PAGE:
I think a few months in bottle will help the individual elements to settle a bit, though for lovers of a more extreme style, the wine in its present state may be preferable. Either way, the flavours are extremely unusual in the Australian context, and I’m quite blown away by how daring this label has become for a mainstream $16 white. A curio for sure, but so much more too. This is one of the better alternative summer whites on the market.

Dowie Doole
Price: $A16
Closure: Stelvin
Source: Sample

Field Recordings Jurassic Park Vineyard Chenin Blanc 2008

Look, I know I really shouldn’t be saying this, but I’m sure we can all admit that we’re innately predisposed to like certain wines and not others – and that before having ever even tasted them. The name alone of this wine makes me smile: as an old school music nerd, I’ve got plenty of CDs around that are, well, field recordings: right now, I’m listening to Keith Fullerton Whitman’s Dartmouth Street Underpass just, you know, because.

The packaging of the wine is beautiful: beautiful typography, very fresh and clean, and the overall vibe is that of a winemaker who is content to get out of the way and let the wine be itself: fine by me. Heck, even the wine itself appears cloudy, unfiltered: if your idea of vinuous beauty is liquid that looks more like an agricultural product than lemon crush, then you’re in excellent territory here.

Speaking of territory, it’s always delightful to see lieux-dit on the label: there seems to be a growing trend of bottling wines with labels that emphasize where they’re from and not “what they are” (in a varietal sense), and I think that’s pretty awesome as well. The overall effect is undeniably kinda awesome; I would expect to see this on Terroir’s wine list before the year’s up… but of course only if the wine itself measures up.

Does it? Thankfully yes. Beautifully textured, displaying golden yellow clouds in the manner of fresh cider, the wine smells of chalky gravel, fresh lemon zest, and neroli. It also smells very wine-like in a way few New World wines tend to: it’s got a real edge of steely austerity to it as well, smelling less like primary fruit and more like a Serious Adult Beverage.

Texturally the wine tends towards medium weight, with not much haptic impact. Stylistically it reminds me more of oaked South African chenin blanc than it does of anything French – there’s something in the texture that’s reminiscent of lees – but there’s no obvious oak here at all, so my guess is that it saw bâtonnage but no new oak.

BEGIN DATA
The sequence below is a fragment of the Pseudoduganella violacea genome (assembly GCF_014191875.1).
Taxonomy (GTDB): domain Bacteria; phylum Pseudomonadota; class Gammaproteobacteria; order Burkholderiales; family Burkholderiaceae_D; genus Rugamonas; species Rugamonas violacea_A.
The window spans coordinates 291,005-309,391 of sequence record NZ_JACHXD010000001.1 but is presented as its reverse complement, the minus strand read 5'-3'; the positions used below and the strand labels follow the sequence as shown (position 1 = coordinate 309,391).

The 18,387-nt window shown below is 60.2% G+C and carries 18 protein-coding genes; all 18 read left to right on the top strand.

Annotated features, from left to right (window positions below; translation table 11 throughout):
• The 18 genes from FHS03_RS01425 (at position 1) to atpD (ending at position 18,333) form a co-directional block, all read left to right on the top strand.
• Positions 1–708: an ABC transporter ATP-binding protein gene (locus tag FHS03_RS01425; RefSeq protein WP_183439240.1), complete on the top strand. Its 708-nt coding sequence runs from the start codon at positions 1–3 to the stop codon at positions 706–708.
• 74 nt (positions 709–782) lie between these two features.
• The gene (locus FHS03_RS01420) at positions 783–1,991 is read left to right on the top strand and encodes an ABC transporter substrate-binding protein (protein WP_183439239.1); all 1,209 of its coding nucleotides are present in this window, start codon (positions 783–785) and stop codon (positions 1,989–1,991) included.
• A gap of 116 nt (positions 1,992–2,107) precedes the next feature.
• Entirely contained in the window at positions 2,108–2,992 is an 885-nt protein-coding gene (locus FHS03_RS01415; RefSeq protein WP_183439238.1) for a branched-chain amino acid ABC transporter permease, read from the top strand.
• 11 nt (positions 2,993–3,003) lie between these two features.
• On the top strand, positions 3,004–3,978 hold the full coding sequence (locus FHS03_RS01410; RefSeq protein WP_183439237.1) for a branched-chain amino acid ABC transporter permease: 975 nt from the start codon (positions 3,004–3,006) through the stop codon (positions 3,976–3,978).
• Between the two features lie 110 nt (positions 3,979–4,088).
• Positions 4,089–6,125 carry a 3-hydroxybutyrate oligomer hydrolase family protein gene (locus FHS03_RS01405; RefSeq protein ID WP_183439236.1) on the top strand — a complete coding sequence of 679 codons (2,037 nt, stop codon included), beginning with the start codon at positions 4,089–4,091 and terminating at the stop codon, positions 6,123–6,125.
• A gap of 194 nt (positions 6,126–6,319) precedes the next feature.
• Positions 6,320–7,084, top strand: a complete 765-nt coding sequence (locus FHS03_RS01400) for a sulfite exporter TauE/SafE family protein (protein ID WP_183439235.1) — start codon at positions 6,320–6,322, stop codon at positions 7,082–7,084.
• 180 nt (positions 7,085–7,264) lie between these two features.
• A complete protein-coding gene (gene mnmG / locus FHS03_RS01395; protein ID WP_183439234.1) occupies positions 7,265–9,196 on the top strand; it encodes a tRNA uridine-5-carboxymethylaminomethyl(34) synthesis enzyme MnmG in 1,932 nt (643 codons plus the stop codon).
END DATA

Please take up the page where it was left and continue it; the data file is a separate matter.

The experience of a drink of this is exceptional at this price point. It begins with a calm, almost barley water-like note, backed by forceful acidity, before fattening out in the midpalate to be almost Meursault-like, with suggestions of hazelnut and cream, before slinking away into a soft, gentle, lengthy finish with an almost-bitter edge to it. It’s a beautiful thing, lovely to drink, and I’ve replayed it a dozen times just now, marveling at the experience.

Best of all, I distinctly get the feeling that the winemaker’s input here was indeed minimal: there’s no obvious chicanery going on here, just good wine made from good grapes grown in a good place. I don’t believe I’ve ever had an American chenin blanc this good before; here’s hoping he’s able to not only make more in the future, but that it finds the audience (and market) it so richly deserves.

Field Recordings
Price: $15
Closure: Stelvin
Source: Retail

Champalou Vouvray Sec Tendre 2008

I had a glass of this with a friend and some friendly pork rillettes. Not sure of the match, but the wine was very enjoyable, if initially served way too cold.

The nose is quiet at first, evolving to show ripe apple flesh and a sharp, detailed minerality that elevates and organises the whole aroma profile. There’s also a sense of sea breezes here, a light brine influence that I find tantalising and quite visual.